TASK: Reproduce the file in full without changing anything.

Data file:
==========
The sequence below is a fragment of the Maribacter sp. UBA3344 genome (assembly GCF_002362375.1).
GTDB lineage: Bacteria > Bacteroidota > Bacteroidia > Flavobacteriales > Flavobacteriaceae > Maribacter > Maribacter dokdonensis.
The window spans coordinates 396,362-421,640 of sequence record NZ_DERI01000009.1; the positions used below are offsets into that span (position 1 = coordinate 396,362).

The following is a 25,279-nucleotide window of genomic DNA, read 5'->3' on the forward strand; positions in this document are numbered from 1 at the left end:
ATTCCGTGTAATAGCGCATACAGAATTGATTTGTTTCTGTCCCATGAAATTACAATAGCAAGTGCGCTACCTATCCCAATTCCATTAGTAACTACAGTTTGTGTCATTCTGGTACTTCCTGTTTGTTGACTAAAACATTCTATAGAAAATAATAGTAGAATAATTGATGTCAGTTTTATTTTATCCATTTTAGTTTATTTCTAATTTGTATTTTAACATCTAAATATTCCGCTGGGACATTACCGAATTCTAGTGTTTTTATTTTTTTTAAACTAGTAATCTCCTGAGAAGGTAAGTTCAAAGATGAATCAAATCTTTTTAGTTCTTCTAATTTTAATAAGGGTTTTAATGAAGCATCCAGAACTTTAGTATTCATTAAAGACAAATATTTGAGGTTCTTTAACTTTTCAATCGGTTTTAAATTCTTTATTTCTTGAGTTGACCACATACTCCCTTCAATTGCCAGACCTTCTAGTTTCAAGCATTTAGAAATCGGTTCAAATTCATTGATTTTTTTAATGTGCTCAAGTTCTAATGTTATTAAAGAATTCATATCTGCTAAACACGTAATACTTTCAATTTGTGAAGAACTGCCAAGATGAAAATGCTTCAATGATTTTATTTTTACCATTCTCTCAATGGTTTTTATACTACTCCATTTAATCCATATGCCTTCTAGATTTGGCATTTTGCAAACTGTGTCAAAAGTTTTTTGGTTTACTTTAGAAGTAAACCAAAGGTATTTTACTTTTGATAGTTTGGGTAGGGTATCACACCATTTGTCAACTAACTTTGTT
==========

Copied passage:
The sequence below is a fragment of the Maribacter sp. UBA3344 genome (assembly GCF_002362375.1).
GTDB lineage: Bacteria > Bacteroidota > Bacteroidia > Flavobacteriales > Flavobacteriaceae > Maribacter > Maribacter dokdonensis.
The window spans coordinates 396,362-421,640 of sequence record NZ_DERI01000009.1; the positions used below are offsets into that span (position 1 = coordinate 396,362).

The following is a 25,279-nucleotide window of genomic DNA, read 5'->3' on the forward strand; positions in this document are numbered from 1 at the left end:
ATTCCGTGTAATAGCGCATACAGAATTGATTTGTTTCTGTCCCATGAAATTACAATAGCAAGTGCGCTACCTATCCCAATTCCATTAGTAACTACAGTTTGTGTCATTCTGGTACTTCCTGTTTGTTGACTAAAACATTCTATAGAAAATAATAGTAGAATAATTGATGTCAGTTTTATTTTATCCATTTTAGTTTATTTCTAATTTGTATTTTAACATCTAAATATTCCGCTGGGACATTACCGAATTCTAGTGTTTTTATTTTTTTTAAACTAGTAATCTCCTGAGAAGGTAAGTTCAAAGATGAATCAAATCTTTTTAGTTCTTCTAATTTTAATAAGGGTTTTAATGAAGCATCCAGAACTTTAGTATTCATTAAAGACAAATATTTGAGGTTCTTTAACTTTTCAATCGGTTTTAAATTCTTTATTTCTTGAGTTGACCACATACTCCCTTCAATTGCCAGACCTTCTAGTTTCAAGCATTTAGAAATCGGTTCAAATTCATTGATTTTTTTAATGTGCTCAAGTTCTAATGTTATTAAAGAATTCATATCTGCTAAACACGTAATACTTTCAATTTGTGAAGAACTGCCAAGATGAAAATGCTTCAATGATTTTATTTTTACCATTCTCTCAATGGTTTTTATACTACTCCATTTAATCCATATGCCTTCTAGATTTGGCATTTTGCAAACTGTGTCAAAAGTTTTTTGGTTTACTTTAGAAGTAAACCAAAGGTATTTTACTTTTGATAGTTTGGGTAGGGTATCACACCATTTGTCAACTAACTTTGTT